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Some of the things Yoast SEO does are pure magic. Lots of things are just taken care of after you’ve installed the plugin. You don’t have to do anything about that. Simply installing Yoast SEO will fix a lot of important technical SEO things for you. The content side of SEO, though, is something you should always do yourself. Yoast SEO will help you, but you’ll need to make an effort for it. So there’s a lot of work in it for you. In this post, I’m going to tell to you about the things you need to do yourself, in order to make your SEO strategy successful.

Configure Yoast SEO properly

First of all, you need to configure Yoast SEO correctly. You should be aware that the plugin can’t perform to its full potential if the settings of Yoast SEO aren’t optimal for your specific website. So, make sure that the configuration of Yoast SEO is, in fact, in line with your website. The configuration wizard helps you take care of a lot of these settings, you can read about what it does in this post

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Keyword research… always

The second thing you need to make sure of is doing your keyword research right. You need to know that you’re focusing on the words that people actually are searching for. If you’re optimizing for a term nobody uses, you can rank number one, but you still won’t have any traffic. And if you’re optimizing for a term that’s so competitive that you won’t ever be able to rank for it, then you won’t get any traffic as well.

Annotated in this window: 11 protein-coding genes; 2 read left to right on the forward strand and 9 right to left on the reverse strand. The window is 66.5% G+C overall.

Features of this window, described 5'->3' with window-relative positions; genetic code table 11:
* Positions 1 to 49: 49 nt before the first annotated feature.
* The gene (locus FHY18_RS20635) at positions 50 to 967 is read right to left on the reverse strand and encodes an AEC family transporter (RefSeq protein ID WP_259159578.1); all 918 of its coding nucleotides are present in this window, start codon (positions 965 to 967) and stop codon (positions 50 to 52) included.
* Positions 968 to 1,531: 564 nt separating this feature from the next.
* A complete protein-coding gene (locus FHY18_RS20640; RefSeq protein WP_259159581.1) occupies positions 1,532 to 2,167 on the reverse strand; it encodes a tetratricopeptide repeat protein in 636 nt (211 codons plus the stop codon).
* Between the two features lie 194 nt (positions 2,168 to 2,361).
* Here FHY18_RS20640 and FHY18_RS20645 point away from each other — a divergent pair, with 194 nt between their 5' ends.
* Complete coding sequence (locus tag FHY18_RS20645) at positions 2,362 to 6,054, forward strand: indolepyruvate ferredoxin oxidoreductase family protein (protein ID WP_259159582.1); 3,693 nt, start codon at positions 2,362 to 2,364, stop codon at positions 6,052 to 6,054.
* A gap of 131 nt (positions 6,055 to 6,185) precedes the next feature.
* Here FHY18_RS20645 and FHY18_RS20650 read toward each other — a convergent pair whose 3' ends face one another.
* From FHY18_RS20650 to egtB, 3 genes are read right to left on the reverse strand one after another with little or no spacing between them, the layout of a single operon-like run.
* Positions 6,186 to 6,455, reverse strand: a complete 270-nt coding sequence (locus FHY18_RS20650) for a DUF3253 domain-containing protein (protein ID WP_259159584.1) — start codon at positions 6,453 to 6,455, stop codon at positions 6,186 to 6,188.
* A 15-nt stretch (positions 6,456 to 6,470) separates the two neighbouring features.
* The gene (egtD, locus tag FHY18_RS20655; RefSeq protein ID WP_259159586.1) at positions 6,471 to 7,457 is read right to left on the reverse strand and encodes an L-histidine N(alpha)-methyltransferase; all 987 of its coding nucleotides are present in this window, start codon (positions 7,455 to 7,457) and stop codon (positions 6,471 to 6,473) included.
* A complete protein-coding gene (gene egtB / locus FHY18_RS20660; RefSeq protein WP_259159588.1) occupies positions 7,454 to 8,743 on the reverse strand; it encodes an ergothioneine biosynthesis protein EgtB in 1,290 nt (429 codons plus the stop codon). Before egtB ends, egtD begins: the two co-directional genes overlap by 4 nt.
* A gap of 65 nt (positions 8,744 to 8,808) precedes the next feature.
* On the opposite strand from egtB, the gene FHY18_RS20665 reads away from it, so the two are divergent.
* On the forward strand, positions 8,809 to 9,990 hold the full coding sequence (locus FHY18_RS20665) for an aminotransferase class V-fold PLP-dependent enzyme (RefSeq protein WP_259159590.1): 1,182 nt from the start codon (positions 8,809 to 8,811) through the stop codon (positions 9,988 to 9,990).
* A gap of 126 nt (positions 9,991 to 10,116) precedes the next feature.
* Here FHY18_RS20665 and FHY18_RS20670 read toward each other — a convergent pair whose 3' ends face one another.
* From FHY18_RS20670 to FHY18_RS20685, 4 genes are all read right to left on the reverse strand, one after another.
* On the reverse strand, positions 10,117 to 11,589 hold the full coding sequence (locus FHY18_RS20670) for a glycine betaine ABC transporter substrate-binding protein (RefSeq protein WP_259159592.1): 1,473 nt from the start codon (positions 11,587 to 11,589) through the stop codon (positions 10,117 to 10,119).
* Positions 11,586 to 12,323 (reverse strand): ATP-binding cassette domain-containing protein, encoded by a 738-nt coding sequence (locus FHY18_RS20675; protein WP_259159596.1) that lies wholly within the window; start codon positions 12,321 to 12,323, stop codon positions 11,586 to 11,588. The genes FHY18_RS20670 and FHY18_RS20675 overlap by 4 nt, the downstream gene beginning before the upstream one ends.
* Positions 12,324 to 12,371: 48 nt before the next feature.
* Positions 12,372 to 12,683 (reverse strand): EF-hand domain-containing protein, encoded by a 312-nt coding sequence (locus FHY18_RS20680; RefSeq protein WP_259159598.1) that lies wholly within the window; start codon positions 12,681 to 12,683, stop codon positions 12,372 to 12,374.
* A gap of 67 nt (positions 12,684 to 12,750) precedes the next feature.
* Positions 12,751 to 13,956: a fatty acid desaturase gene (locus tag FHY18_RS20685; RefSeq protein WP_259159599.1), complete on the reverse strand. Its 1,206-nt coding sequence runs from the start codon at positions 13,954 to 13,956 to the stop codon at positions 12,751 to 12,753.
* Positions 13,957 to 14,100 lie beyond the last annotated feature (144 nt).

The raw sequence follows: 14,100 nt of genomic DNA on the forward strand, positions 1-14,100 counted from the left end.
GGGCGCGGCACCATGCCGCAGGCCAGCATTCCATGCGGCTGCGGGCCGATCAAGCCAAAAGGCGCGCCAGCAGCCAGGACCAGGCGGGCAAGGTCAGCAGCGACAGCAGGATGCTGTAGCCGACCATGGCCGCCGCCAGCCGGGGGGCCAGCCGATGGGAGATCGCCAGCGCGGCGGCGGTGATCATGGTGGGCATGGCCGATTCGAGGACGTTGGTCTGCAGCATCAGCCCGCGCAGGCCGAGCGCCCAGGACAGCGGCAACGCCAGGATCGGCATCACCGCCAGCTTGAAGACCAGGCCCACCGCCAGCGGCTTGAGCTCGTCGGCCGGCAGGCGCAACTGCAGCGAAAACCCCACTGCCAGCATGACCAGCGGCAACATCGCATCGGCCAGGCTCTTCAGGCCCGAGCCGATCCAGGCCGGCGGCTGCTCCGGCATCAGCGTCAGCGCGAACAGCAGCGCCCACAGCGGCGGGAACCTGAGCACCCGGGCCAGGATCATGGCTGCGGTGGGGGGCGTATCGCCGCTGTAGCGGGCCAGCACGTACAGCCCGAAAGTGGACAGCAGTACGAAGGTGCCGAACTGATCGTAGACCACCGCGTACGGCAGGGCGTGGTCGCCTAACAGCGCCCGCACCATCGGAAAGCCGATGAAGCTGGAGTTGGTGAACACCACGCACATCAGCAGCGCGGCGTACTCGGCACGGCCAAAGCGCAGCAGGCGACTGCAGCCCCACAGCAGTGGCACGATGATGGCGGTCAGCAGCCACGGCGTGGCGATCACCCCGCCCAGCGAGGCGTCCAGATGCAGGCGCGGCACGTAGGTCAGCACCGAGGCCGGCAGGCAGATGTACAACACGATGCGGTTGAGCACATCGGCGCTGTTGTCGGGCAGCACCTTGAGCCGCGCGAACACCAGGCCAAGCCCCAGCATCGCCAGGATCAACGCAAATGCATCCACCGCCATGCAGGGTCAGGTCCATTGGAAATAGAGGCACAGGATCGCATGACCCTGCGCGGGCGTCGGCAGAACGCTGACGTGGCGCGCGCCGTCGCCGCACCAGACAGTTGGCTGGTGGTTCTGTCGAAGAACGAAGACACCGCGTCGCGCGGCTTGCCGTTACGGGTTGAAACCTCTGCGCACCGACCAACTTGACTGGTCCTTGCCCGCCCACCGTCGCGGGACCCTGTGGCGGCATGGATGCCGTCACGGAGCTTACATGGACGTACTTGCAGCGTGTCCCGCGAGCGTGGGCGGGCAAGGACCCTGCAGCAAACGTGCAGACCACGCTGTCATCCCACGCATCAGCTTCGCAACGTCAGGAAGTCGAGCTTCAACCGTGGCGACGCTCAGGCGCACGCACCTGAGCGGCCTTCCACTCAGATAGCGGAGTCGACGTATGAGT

Doing your keyword research means getting inside the heads of your audience. It also means knowing your competition and estimating your chances to rank for a certain keyword. Yoast SEO will help you optimize your content for your keywords, but figuring out what the right keywords are, is your job.

Read more: ‘How to choose keywords that’ll attract traffic’ »

Write awesome content

The third thing you need to do yourself is to write awesome content. And that’s something you have to do manually. Of course, you can outsource this, but it’s something somebody has to do. Yoast SEO actually helps you to write both SEO-friendly, as well as readable texts with the content and SEO analysis. So you should use this feature and make sure your text is well-optimized for the search engines. But adding great content is still something you need to do yourself, it won’t happen magically.

Internal linking

Another thing you’ll need to do yourself is take care of your internal linking structure. This is very important because a proper internal linking structure will make sure that Google understands your website. And you want Google to understand your website. Otherwise, you will be competing with your own content for a place in the search results.

Yoast SEO (premium) will help you to do that, with our internal linking feature. But it’s still something you need to be actually doing yourself. Yoast SEO will make suggestions for articles you could link to, but you still have to put them in your article.